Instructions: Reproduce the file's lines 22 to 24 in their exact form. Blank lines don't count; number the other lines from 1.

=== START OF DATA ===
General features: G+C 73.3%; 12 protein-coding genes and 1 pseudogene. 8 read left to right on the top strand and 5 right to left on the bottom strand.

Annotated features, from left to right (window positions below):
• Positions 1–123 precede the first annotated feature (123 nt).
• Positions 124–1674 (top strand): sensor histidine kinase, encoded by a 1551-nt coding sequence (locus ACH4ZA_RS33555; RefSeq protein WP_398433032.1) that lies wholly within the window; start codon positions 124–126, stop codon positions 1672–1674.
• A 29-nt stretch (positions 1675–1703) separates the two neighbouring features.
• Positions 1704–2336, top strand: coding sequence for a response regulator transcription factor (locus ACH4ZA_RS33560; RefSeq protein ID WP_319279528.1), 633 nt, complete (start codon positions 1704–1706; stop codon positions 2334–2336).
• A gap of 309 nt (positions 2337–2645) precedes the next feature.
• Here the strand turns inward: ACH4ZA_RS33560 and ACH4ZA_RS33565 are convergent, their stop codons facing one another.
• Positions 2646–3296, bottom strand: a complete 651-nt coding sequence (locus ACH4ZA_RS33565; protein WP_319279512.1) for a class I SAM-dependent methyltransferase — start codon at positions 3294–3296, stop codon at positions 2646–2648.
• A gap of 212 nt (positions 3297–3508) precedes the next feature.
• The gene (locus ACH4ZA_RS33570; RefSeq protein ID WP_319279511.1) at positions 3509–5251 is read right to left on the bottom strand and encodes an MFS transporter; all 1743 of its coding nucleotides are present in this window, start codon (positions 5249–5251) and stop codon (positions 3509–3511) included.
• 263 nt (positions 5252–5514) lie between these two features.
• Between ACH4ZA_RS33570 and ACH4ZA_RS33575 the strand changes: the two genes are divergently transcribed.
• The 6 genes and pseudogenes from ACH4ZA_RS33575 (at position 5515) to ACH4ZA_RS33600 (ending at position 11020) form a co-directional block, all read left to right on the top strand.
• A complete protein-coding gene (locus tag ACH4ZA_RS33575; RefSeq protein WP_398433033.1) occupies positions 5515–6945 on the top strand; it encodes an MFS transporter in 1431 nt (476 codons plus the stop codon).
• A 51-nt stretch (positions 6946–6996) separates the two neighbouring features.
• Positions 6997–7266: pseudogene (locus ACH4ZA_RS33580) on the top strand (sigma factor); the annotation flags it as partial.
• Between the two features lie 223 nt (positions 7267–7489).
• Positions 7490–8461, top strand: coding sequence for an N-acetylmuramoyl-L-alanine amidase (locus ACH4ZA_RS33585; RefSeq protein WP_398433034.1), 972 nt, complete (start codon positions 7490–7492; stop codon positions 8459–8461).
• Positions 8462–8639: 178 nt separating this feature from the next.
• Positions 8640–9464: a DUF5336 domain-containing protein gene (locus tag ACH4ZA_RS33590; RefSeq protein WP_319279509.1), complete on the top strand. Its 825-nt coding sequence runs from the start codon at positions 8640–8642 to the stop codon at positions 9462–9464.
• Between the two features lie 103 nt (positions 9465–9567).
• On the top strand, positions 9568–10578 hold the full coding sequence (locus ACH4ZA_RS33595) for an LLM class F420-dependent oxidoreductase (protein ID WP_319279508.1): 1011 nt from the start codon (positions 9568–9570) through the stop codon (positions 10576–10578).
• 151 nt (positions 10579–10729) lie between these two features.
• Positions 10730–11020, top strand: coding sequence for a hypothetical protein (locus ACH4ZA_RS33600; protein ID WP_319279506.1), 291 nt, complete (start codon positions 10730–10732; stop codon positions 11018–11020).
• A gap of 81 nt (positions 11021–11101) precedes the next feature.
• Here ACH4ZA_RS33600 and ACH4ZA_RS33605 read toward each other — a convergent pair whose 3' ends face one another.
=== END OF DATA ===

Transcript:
• Between the two features lie 103 nt (positions 9465–9567).
• On the top strand, positions 9568–10578 hold the full coding sequence (locus ACH4ZA_RS33595) for an LLM class F420-dependent oxidoreductase (protein ID WP_319279508.1): 1011 nt from the start codon (positions 9568–9570) through the stop codon (positions 10576–10578).
• 151 nt (positions 10579–10729) lie between these two features.